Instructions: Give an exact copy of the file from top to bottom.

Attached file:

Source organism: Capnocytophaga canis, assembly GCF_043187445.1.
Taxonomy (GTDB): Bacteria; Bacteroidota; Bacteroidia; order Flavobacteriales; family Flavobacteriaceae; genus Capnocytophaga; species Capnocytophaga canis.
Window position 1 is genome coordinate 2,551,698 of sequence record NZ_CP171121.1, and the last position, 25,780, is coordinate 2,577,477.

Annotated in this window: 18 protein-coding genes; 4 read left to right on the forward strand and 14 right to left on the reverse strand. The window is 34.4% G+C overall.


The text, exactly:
Source organism: Capnocytophaga canis, assembly GCF_043187445.1.
Taxonomy (GTDB): Bacteria; Bacteroidota; Bacteroidia; order Flavobacteriales; family Flavobacteriaceae; genus Capnocytophaga; species Capnocytophaga canis.
Window position 1 is genome coordinate 2,551,698 of sequence record NZ_CP171121.1, and the last position, 25,780, is coordinate 2,577,477.

Annotated in this window: 18 protein-coding genes; 4 read left to right on the forward strand and 14 right to left on the reverse strand. The window is 34.4% G+C overall.